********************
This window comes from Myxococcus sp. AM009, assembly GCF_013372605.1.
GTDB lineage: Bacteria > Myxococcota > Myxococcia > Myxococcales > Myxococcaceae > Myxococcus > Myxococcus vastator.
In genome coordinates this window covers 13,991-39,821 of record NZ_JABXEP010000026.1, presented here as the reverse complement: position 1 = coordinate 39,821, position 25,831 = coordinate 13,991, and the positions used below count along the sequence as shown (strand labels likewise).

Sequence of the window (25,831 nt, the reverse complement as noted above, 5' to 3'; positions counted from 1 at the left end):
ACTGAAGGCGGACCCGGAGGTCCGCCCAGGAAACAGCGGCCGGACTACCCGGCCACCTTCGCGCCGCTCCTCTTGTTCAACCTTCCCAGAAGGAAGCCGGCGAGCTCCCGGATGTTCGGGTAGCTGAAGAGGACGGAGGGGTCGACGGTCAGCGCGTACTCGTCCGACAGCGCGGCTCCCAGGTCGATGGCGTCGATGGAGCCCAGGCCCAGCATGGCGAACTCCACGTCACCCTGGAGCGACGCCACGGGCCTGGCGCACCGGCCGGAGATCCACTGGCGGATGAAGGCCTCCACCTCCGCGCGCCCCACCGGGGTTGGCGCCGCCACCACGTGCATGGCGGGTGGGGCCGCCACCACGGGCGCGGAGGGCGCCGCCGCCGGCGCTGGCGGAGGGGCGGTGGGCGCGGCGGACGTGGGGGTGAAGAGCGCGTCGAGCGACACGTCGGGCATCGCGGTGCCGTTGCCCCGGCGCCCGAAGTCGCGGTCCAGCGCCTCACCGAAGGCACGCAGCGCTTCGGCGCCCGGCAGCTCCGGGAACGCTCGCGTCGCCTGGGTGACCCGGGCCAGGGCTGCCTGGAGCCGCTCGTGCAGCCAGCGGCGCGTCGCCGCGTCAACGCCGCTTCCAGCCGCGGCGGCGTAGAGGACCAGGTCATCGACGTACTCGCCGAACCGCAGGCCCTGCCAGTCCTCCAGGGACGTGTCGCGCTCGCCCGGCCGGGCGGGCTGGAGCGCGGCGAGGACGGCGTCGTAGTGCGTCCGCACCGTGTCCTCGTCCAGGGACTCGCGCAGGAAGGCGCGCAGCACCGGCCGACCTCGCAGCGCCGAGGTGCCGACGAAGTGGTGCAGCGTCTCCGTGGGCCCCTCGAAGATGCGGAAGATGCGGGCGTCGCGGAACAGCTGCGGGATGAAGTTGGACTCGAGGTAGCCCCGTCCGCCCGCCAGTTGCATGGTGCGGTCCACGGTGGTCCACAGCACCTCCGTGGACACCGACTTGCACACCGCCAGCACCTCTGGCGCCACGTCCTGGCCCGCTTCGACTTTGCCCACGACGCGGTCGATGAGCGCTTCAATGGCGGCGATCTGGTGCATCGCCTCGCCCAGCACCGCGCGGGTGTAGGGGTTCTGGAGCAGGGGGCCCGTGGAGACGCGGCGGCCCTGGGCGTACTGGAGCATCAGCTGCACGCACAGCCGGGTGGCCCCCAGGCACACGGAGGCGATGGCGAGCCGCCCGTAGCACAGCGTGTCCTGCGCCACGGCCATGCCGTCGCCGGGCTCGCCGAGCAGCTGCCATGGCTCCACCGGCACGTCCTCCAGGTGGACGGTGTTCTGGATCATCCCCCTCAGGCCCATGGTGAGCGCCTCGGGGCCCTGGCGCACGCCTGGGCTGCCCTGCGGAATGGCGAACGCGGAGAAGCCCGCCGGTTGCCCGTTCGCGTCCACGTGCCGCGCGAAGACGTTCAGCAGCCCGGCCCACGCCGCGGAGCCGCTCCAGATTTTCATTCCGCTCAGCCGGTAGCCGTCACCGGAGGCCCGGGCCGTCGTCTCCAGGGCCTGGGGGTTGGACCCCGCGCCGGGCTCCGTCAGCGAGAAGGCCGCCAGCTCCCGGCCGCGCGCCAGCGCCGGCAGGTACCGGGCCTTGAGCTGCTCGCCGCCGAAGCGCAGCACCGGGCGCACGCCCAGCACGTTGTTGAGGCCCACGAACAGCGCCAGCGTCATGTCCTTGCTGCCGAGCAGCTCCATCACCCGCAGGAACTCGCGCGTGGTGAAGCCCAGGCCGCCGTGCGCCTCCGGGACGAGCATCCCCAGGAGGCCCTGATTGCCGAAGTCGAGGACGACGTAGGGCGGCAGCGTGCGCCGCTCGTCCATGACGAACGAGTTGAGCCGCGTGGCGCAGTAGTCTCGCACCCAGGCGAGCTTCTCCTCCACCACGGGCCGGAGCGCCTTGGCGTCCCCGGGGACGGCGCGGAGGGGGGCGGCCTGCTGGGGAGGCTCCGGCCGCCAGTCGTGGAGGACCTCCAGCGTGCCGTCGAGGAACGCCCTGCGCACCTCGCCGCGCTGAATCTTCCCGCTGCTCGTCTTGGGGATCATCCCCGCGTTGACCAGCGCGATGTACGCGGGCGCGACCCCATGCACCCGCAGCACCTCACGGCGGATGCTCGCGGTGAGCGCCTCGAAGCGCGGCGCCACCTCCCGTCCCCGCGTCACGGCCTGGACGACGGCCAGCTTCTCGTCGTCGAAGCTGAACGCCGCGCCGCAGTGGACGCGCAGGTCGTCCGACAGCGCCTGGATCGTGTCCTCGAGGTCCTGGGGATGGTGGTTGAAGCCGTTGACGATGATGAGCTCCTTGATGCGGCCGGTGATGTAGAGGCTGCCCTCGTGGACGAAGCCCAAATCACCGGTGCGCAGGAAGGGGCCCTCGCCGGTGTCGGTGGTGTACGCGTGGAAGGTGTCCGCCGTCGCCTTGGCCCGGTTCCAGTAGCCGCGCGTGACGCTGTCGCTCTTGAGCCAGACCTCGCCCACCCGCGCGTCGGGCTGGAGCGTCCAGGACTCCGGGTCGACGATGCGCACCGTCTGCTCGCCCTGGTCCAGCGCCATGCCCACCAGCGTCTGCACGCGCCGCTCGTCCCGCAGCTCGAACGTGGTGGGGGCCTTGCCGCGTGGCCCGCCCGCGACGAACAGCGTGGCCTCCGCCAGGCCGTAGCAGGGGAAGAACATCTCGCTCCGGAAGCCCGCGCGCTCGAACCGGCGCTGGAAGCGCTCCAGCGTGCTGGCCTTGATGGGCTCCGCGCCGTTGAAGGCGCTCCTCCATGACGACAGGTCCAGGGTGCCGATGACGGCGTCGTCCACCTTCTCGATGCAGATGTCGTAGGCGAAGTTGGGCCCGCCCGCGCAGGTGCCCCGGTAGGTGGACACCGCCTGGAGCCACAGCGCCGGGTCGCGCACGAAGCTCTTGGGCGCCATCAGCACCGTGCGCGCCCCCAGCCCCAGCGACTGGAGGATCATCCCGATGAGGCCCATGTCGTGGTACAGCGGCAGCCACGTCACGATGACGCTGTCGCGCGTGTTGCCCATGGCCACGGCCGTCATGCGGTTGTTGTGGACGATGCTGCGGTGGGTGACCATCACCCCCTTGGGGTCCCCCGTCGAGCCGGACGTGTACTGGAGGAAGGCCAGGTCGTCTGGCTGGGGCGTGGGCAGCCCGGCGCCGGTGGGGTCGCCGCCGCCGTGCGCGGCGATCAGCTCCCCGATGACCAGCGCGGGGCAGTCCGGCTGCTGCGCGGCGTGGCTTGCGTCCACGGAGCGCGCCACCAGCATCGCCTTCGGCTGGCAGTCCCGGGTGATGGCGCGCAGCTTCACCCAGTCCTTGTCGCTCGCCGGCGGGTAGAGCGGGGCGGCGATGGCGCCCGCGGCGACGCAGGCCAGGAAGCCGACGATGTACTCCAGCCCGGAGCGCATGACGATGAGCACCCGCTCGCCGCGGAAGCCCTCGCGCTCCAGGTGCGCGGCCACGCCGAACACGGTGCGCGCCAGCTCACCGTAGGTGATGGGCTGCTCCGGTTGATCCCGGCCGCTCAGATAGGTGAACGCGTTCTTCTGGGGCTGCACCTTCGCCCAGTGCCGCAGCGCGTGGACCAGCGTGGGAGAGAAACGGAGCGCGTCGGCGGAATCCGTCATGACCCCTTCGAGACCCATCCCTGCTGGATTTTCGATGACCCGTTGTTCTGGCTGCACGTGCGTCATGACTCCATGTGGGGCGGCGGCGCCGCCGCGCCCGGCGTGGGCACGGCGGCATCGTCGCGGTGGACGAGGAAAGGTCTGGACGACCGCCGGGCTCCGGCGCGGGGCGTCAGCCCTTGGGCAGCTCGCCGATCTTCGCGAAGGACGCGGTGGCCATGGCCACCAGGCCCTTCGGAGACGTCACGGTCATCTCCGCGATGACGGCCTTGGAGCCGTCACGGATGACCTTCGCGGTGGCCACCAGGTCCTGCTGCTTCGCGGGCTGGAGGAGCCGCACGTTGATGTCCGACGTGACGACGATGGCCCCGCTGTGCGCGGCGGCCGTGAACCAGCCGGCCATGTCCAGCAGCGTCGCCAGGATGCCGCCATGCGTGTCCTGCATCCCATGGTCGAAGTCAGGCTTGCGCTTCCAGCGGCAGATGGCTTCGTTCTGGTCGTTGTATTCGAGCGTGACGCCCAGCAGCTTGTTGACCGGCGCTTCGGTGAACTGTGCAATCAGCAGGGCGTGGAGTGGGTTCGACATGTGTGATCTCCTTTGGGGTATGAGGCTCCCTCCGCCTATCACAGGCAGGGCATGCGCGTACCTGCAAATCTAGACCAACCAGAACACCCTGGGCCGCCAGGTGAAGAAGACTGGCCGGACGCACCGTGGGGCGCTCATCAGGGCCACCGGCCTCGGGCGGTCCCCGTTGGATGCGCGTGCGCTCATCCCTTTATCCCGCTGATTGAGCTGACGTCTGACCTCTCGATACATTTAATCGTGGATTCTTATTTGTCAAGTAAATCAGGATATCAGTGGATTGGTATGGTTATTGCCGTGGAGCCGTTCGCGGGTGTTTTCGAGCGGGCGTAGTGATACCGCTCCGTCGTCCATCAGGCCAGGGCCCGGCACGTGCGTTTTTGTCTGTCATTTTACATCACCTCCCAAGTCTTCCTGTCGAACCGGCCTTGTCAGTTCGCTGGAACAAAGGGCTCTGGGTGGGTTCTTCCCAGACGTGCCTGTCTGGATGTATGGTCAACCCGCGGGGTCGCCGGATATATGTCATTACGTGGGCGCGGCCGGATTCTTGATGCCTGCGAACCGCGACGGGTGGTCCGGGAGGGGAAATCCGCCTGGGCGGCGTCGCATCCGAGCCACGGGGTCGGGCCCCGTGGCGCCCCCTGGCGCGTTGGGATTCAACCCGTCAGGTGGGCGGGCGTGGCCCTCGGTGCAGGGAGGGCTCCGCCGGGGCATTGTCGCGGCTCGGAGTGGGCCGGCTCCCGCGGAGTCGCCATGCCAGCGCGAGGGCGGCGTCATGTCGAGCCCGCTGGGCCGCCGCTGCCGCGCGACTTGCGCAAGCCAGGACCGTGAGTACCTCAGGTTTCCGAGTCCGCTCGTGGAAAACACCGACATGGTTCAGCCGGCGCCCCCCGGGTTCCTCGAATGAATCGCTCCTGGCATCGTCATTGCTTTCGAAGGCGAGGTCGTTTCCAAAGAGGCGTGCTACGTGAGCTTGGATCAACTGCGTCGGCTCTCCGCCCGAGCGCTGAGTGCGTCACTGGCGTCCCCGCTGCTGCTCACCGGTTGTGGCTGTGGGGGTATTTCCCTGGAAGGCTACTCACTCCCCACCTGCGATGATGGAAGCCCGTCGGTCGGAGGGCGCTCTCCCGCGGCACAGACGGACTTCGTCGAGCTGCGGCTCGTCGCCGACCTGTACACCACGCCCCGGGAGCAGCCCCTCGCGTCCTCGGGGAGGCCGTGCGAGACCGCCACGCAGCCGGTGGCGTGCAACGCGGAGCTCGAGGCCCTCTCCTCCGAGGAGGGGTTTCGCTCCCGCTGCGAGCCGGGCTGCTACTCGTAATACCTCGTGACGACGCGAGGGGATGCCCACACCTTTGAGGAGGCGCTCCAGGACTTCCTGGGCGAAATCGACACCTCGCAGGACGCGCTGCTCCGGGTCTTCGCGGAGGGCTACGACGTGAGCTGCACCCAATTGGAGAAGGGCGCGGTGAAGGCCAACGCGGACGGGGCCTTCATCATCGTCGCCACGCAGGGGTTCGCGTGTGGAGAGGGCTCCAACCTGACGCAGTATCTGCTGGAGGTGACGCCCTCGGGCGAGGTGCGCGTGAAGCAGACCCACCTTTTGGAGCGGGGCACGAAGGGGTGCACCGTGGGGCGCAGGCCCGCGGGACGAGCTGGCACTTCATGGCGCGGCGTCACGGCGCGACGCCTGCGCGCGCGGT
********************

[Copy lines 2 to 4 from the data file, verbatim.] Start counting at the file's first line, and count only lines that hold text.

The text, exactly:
GTDB lineage: Bacteria > Myxococcota > Myxococcia > Myxococcales > Myxococcaceae > Myxococcus > Myxococcus vastator.
In genome coordinates this window covers 13,991-39,821 of record NZ_JABXEP010000026.1, presented here as the reverse complement: position 1 = coordinate 39,821, position 25,831 = coordinate 13,991, and the positions used below count along the sequence as shown (strand labels likewise).

Sequence of the window (25,831 nt, the reverse complement as noted above, 5' to 3'; positions counted from 1 at the left end):